LP Radical Caucus: To Krugman, With Love

1bu7xuDear Mr. Krugman,

Thank you for advertising the platform of the Libertarian Party.

The Libertarian Party Radical Caucus (LPRC) is a caucus of activists within the Libertarian Party who believe you missed the mark.

The LPRC was formed in 2006 because its founding members saw a need to encourage the Libertarian Party to stay true to its ideological roots.

Since then, the LPRC has formalized and adopted our own extensive platform (enclosed) expressing positions consistent with the founding of the Libertarian Party and have endorsed over a dozen Libertarian Party candidates whose campaigns reflect the ideas contained therein.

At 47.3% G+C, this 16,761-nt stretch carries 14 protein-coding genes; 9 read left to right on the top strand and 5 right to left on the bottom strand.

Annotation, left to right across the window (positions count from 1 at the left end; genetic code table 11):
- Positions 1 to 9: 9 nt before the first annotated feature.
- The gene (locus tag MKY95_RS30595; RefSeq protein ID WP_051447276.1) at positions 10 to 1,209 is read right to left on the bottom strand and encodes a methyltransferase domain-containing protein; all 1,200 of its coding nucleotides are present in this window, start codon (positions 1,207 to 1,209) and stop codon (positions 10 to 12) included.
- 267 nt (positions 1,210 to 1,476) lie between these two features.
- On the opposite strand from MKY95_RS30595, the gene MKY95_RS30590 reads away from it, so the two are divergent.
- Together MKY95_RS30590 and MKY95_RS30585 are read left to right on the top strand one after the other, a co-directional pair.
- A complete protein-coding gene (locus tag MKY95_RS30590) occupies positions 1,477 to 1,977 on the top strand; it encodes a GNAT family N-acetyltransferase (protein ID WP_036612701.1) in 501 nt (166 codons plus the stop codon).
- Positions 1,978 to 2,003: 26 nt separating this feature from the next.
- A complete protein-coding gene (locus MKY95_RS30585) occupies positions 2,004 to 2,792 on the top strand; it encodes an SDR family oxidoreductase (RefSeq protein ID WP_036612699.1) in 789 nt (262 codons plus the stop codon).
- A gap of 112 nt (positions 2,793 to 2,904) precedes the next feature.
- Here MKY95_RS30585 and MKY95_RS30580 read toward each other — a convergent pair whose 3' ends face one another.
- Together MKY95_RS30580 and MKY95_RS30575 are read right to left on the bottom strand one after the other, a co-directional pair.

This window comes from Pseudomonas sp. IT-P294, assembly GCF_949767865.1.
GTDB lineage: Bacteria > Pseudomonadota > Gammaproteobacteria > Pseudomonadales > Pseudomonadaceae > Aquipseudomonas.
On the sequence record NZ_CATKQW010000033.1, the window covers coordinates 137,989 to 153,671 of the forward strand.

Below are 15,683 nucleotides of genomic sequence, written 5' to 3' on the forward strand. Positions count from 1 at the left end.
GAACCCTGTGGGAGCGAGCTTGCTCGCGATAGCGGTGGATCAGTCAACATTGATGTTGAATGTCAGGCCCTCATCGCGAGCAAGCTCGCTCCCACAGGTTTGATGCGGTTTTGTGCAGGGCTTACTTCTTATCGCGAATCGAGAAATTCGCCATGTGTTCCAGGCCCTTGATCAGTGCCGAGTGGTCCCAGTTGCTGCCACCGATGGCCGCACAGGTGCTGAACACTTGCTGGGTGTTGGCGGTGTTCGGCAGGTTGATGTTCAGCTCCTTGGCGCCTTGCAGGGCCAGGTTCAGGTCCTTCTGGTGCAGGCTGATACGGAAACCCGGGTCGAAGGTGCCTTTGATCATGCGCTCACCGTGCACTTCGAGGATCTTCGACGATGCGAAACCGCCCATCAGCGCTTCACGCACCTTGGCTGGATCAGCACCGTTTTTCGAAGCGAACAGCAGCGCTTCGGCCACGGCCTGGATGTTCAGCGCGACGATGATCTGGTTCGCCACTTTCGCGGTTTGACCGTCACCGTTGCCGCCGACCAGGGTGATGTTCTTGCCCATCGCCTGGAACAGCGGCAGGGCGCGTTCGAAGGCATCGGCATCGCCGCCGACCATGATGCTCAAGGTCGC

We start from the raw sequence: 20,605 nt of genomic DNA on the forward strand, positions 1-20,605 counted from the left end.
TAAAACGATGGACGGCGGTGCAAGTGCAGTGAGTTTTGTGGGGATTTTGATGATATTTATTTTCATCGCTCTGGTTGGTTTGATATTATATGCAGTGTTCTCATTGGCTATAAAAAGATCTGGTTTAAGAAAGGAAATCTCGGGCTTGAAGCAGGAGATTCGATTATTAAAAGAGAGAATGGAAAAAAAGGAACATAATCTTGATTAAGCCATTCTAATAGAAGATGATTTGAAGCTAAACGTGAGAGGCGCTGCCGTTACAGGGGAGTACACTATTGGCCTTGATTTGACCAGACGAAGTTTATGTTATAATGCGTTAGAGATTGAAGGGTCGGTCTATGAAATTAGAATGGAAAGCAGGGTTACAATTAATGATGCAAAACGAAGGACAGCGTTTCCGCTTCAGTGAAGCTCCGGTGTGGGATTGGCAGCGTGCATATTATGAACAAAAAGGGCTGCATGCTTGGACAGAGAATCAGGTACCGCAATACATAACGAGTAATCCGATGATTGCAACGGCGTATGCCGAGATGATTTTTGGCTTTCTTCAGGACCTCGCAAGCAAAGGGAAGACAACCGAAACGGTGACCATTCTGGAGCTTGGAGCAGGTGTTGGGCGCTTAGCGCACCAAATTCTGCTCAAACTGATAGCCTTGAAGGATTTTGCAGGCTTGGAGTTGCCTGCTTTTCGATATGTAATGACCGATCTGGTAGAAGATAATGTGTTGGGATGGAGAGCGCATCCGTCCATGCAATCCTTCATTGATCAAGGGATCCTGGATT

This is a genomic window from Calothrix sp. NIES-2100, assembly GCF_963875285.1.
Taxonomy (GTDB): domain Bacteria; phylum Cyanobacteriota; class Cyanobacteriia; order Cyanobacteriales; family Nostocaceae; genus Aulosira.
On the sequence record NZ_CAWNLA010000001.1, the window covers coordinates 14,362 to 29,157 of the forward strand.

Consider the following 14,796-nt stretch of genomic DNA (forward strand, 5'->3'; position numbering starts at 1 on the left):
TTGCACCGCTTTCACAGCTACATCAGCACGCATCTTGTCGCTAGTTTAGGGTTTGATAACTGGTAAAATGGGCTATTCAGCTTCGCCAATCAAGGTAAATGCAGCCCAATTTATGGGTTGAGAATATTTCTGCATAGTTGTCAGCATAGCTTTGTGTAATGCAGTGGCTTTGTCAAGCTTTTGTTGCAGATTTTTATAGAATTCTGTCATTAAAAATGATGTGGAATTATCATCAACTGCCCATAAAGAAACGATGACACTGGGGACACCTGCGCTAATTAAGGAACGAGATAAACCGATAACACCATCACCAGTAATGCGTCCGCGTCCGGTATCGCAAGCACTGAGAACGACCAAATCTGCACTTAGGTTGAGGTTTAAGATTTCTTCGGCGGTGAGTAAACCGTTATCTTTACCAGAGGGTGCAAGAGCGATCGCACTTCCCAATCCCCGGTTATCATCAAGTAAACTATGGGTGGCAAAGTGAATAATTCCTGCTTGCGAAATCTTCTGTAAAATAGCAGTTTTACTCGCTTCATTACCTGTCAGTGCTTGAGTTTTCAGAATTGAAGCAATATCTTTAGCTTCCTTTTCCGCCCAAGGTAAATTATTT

In light of your characterization of the Libertarian Party as the “radical fringe”, the LPRC thought you would enjoy seeing what truly radical libertarians advocate. If inspired, we encourage you to share with your readers that there is a motivated group of activists who consistently hold to libertarian ideology.

After all, Democrats and Republicans alike advocate for policies and practices that:

  • Result in American citizens being added to a “No Fly” List without justification.
  • Enforce mandatory minimum sentencing for non-violent drug offenses.
  • Permit warrantless wiretapping of American citizens.
  • Involve aggressive bombing of innocent lives in foreign countries.
  • Allow suspension of Habeas Corpus in cases deemed “terrorist acts.”
  • Turn a blind eye to the murder of upwards of 1,400 Americans by police every year.
  • Use the US Military as the World Police.
  • Manifest in the sale of subsidized military hardware to foreigners.